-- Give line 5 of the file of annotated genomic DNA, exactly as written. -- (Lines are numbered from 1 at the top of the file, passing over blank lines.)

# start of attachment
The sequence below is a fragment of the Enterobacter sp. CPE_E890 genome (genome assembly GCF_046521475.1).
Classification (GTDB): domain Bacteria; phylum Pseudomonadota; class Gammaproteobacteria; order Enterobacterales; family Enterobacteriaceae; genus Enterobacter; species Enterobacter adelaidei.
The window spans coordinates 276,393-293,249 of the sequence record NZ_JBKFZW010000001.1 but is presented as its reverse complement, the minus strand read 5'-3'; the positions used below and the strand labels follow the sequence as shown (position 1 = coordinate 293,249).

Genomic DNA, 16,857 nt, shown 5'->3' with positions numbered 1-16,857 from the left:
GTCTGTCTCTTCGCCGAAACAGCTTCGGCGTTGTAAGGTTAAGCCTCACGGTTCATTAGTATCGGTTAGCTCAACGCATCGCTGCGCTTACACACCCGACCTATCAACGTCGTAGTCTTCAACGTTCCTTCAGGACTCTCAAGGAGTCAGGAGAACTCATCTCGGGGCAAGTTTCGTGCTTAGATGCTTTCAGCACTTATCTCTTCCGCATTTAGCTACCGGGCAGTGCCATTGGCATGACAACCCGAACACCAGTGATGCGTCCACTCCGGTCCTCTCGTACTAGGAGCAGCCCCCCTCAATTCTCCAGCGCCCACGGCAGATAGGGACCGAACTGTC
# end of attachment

GTCTGTCTCTTCGCCGAAACAGCTTCGGCGTTGTAAGGTTAAGCCTCACGGTTCATTAGTATCGGTTAGCTCAACGCATCGCTGCGCTTACACACCCGACCTATCAACGTCGTAGTCTTCAACGTTCCTTCAGGACTCTCAAGGAGTCAGGAGAACTCATCTCGGGGCAAGTTTCGTGCTTAGATGCTTTCAGCACTTATCTCTTCCGCATTTAGCTACCGGGCAGTGCCATTGGCATGACAACCCGAACACCAGTGATGCGTCCACTCCGGTCCTCTCGTACTAGGAGCAGCCCCCCTCAATTCTCCAGCGCCCACGGCAGATAGGGACCGAACTGTC